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The performance of MR perfusion-weighted imaging for the differentiation of high-grade glioma from primary central nervous system lymphoma: A systematic review and meta-analysis

  • Weilin Xu ,

    Contributed equally to this work with: Weilin Xu, Qun Wang, Anwen Shao

    ‡ These authors are co-first authors on this work.

    Affiliation Department of Neurosurgery, Second Affiliated Hospital, School of Medicine, Zhejiang University, Hangzhou, Zhejiang, China

  • Qun Wang ,

    Contributed equally to this work with: Weilin Xu, Qun Wang, Anwen Shao

    ‡ These authors are co-first authors on this work.

    Affiliation Department of Neurosurgery, Chinese PLA General Hospital, Haidian District, Beijing, China

  • Anwen Shao ,

    Contributed equally to this work with: Weilin Xu, Qun Wang, Anwen Shao

    ‡ These authors are co-first authors on this work.

    Affiliation Department of Neurosurgery, Second Affiliated Hospital, School of Medicine, Zhejiang University, Hangzhou, Zhejiang, China

  • Bainan Xu ,

    zhangjianmin2016@163.com (JZ); xubn301@aliyun.com (BX)

    Affiliation Department of Neurosurgery, Chinese PLA General Hospital, Haidian District, Beijing, China

  • Jianmin Zhang

    zhangjianmin2016@163.com (JZ); xubn301@aliyun.com (BX)

    Affiliations Department of Neurosurgery, Second Affiliated Hospital, School of Medicine, Zhejiang University, Hangzhou, Zhejiang, China, Brain Research Institute, Zhejiang University, Hangzhou, Zhejiang, China, Collaborative Innovation Center for Brain Science, Zhejiang University, Hangzhou, Zhejiang, China

    ORCID http://orcid.org/0000-0003-2141-6438

The performance of MR perfusion-weighted imaging for the differentiation of high-grade glioma from primary central nervous system lymphoma: A systematic review and meta-analysis

  • Weilin Xu, 
  • Qun Wang, 
  • Anwen Shao, 
  • Bainan Xu, 
  • Jianmin Zhang
PLOS
x

Abstract

It is always a great challenge to distinguish high-grade glioma (HGG) from primary central nervous system lymphoma (PCNSL). We conducted a meta-analysis to assess the performance of MR perfusion-weighted imaging (PWI) in differentiating HGG from PCNSL. The heterogeneity and threshold effect were evaluated, and the sensitivity (SEN), specificity (SPE) and areas under summary receiver operating characteristic curve (SROC) were calculated. Fourteen studies with a total of 598 participants were included in this meta-analysis. The results indicated that PWI had a high level of accuracy (area under the curve (AUC) = 0.9415) for differentiating HGG from PCNSL by using the best parameter from each study. The dynamic susceptibility-contrast (DSC) technique might be an optimal index for distinguishing HGGs from PCNSLs (AUC = 0.9812). Furthermore, the DSC had the best sensitivity 0.963 (95%CI: 0.924, 0.986), whereas the arterial spin-labeling (ASL) displayed the best specificity 0.896 (95% CI: 0.781, 0.963) among those techniques. However, the variability of the optimal thresholds from the included studies suggests that further evaluation and standardization are needed before the techniques can be extensively clinically used.

Introduction

Gliomas are the most common type of primary neoplasms in adults [1]. Patients who are afflicted with glioma, particularly high-grade glioma (HGG), always have a short lifespan and poor quality of life. In general, the HGGs were more likely to be rim-like lesions on the MR imaging while the PCNSLs were more likely to be homogeneous enhancing masses. However, in many cases, conventional MR imaging of primary central nervous system lymphoma mimics that of the high-grade glioma, which could all appear with rim-like enhancement with necrosis or could manifest as homogeneous enhancing masses [23]. However, the treatment strategies are completely different. Therefore, accurately differentiating HGG from PCNSL is quite important for the adoption of eligible treatment strategies to minimize the risk for those patients [46].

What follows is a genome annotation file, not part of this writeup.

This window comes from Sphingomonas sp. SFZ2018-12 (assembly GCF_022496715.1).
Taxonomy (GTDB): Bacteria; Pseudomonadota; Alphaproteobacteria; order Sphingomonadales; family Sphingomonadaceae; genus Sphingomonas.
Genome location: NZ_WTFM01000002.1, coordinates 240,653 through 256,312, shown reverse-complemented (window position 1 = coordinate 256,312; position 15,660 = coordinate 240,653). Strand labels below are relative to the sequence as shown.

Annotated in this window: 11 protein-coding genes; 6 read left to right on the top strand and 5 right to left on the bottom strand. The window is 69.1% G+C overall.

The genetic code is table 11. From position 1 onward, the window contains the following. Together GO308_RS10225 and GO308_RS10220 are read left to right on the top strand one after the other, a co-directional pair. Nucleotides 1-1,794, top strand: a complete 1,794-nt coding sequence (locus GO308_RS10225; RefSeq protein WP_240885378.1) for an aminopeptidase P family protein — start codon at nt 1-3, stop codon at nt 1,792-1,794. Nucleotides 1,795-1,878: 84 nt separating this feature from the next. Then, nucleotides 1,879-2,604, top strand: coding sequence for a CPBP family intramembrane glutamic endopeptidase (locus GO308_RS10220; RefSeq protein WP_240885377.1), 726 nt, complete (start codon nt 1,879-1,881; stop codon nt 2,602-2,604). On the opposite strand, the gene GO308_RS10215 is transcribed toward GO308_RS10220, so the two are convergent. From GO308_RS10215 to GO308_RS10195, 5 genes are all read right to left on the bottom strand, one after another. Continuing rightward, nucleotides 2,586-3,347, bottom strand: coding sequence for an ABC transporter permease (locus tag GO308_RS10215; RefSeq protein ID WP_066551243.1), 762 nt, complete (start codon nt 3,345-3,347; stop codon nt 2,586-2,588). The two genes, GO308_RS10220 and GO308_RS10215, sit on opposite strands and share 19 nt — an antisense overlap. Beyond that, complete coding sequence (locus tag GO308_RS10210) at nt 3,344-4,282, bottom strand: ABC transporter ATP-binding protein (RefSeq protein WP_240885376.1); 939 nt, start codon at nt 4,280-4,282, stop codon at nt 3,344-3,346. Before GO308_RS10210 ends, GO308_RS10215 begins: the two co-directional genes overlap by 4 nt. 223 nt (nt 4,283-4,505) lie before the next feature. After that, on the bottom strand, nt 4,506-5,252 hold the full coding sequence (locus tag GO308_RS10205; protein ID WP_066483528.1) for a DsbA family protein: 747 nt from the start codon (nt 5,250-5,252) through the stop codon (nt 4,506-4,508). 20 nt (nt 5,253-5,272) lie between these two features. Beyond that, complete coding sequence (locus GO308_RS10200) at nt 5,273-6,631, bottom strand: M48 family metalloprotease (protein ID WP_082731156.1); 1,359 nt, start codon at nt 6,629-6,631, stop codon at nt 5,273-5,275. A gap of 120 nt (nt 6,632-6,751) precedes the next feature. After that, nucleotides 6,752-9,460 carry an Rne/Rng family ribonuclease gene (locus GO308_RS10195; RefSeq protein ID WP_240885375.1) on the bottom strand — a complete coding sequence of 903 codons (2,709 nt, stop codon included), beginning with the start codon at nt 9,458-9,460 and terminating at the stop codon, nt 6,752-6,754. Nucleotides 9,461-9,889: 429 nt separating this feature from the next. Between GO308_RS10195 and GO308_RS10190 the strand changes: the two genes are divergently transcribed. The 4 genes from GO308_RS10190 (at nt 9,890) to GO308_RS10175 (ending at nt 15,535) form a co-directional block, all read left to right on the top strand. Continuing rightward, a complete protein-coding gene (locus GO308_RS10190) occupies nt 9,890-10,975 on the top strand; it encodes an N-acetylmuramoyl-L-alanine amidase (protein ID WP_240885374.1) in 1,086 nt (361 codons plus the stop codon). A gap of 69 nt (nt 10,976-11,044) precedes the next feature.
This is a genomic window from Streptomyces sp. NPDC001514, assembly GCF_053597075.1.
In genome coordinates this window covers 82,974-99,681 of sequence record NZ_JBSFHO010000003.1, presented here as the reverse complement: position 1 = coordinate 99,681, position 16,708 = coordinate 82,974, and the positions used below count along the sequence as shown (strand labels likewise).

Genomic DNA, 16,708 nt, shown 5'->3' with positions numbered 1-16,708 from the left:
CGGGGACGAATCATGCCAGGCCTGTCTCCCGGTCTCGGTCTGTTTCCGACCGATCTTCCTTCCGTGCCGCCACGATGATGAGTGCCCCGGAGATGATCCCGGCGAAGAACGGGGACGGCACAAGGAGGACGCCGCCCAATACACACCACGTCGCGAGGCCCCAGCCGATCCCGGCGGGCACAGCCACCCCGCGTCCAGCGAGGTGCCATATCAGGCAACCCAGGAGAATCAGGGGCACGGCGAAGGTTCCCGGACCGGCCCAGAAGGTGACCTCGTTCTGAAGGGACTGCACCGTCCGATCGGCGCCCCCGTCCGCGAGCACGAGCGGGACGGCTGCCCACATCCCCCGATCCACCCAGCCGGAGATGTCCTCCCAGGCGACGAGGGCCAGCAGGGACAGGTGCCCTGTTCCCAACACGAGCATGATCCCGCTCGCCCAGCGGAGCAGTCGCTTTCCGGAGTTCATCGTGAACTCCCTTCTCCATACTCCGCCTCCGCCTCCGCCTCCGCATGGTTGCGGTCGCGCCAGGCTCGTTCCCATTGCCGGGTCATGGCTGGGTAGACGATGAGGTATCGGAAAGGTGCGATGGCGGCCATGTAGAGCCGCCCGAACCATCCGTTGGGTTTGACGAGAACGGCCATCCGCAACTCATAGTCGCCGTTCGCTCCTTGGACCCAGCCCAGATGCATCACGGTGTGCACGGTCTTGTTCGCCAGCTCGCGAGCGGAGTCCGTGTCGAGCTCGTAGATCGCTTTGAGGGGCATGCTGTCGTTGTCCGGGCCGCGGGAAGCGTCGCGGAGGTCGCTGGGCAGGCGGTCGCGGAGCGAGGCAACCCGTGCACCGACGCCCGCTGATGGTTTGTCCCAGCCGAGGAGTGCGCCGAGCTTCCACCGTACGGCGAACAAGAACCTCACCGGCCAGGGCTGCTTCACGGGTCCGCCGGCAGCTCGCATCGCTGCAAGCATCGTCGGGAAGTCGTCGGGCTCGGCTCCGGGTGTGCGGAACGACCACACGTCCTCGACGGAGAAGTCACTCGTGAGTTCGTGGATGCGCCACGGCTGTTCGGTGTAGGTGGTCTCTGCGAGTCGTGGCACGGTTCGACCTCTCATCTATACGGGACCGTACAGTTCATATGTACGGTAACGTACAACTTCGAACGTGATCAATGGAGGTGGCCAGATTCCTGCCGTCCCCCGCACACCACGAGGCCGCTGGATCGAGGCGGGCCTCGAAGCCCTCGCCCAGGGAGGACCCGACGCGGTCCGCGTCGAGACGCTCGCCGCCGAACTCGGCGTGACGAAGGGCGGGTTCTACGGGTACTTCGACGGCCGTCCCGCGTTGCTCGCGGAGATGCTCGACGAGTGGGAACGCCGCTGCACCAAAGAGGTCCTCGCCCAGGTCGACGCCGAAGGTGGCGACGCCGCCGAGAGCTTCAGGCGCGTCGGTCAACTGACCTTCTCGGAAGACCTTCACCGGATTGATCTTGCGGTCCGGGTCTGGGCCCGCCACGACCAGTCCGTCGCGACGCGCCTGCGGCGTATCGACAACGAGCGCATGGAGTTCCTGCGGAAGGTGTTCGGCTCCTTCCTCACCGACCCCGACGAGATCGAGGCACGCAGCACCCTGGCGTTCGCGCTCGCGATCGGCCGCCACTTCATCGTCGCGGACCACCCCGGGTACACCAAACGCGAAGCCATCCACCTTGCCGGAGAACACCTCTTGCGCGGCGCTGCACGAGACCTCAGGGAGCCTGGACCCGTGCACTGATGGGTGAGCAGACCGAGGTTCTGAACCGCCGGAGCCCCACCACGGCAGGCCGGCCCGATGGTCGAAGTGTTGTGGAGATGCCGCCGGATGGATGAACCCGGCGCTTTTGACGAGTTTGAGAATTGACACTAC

Given the limitations of conventional MRI in differentiating HGG from PCNSL, an increasing number of studies have recently focused on monitoring the physiological and metabolic characteristics of tumors [2,3,7,8]. MR perfusion imaging, including the dynamic susceptibility-contrast (DSC)-MRI, dynamic contrast-enhanced (DCE)-MRI, intra-voxel incoherent motion (IVIM)-MRI and arterial spin-labeling (ASL)-MRI techniques, could provide information about the micro-vascular physiology of tumors. Among the techniques of MR perfusion imaging, DSC is the most widely used. The main application of DSC is to quantitatively detect the cerebral blood volume (CBV) in different lesions [7]. Compared with the DSC technique, IVIM has the advantage of providing quantitative measurements of both the tumor cellularity and vascularity [9]. ASL is an emerging MR perfusion imaging technique that requires no extrinsic tracer or radiation exposure, which is a benefit of ASL over other perfusion imaging techniques [10]. Additionally, DCE has the ability to obtain characteristics of the vascular microenvironment such as vascular permeability [8].

It has been reported that HGG and PCNSL share different vascularity features [7,8,11]. Therefore, PWI holds promise in separating HGG from PCNSL on the basis of their different characteristics of angiogenesis and neovascularity [1114]. However, individual studies have used different techniques on heterogeneous patient groups and included a small number of cases, thus making it difficult to systematically evaluate the performance of PWI. Therefore, we perform this meta-analysis systematically to assess the diagnostic accuracy of MR perfusion in distinguishing HGG from PCNSL based on the eligible published studies.